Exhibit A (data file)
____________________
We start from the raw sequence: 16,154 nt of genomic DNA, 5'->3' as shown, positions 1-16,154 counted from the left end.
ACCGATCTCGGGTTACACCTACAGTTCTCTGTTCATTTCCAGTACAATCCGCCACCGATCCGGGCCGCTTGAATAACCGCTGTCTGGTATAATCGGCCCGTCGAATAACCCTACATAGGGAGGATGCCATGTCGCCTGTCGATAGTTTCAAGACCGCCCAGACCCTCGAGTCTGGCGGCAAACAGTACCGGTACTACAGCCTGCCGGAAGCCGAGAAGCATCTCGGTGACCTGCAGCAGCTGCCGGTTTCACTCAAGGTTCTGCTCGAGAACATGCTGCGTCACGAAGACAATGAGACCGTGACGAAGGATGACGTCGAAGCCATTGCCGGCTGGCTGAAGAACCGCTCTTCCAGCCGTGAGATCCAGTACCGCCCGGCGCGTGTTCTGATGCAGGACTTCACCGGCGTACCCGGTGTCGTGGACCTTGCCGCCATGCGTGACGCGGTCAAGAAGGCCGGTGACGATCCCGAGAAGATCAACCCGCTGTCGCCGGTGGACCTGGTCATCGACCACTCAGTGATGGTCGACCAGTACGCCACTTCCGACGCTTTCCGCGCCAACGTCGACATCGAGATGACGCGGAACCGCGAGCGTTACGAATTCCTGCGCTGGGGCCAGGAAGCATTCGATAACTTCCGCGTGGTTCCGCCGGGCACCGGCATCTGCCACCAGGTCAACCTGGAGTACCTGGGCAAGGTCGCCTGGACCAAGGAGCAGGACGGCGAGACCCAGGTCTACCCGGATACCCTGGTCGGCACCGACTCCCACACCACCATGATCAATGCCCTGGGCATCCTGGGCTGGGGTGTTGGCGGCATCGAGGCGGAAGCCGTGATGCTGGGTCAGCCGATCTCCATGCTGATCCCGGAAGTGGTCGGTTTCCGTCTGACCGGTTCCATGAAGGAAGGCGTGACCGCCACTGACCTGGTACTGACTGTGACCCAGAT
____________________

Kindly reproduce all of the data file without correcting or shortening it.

We start from the raw sequence: 16,154 nt of genomic DNA, 5'->3' as shown, positions 1-16,154 counted from the left end.
ACCGATCTCGGGTTACACCTACAGTTCTCTGTTCATTTCCAGTACAATCCGCCACCGATCCGGGCCGCTTGAATAACCGCTGTCTGGTATAATCGGCCCGTCGAATAACCCTACATAGGGAGGATGCCATGTCGCCTGTCGATAGTTTCAAGACCGCCCAGACCCTCGAGTCTGGCGGCAAACAGTACCGGTACTACAGCCTGCCGGAAGCCGAGAAGCATCTCGGTGACCTGCAGCAGCTGCCGGTTTCACTCAAGGTTCTGCTCGAGAACATGCTGCGTCACGAAGACAATGAGACCGTGACGAAGGATGACGTCGAAGCCATTGCCGGCTGGCTGAAGAACCGCTCTTCCAGCCGTGAGATCCAGTACCGCCCGGCGCGTGTTCTGATGCAGGACTTCACCGGCGTACCCGGTGTCGTGGACCTTGCCGCCATGCGTGACGCGGTCAAGAAGGCCGGTGACGATCCCGAGAAGATCAACCCGCTGTCGCCGGTGGACCTGGTCATCGACCACTCAGTGATGGTCGACCAGTACGCCACTTCCGACGCTTTCCGCGCCAACGTCGACATCGAGATGACGCGGAACCGCGAGCGTTACGAATTCCTGCGCTGGGGCCAGGAAGCATTCGATAACTTCCGCGTGGTTCCGCCGGGCACCGGCATCTGCCACCAGGTCAACCTGGAGTACCTGGGCAAGGTCGCCTGGACCAAGGAGCAGGACGGCGAGACCCAGGTCTACCCGGATACCCTGGTCGGCACCGACTCCCACACCACCATGATCAATGCCCTGGGCATCCTGGGCTGGGGTGTTGGCGGCATCGAGGCGGAAGCCGTGATGCTGGGTCAGCCGATCTCCATGCTGATCCCGGAAGTGGTCGGTTTCCGTCTGACCGGTTCCATGAAGGAAGGCGTGACCGCCACTGACCTGGTACTGACTGTGACCCAGAT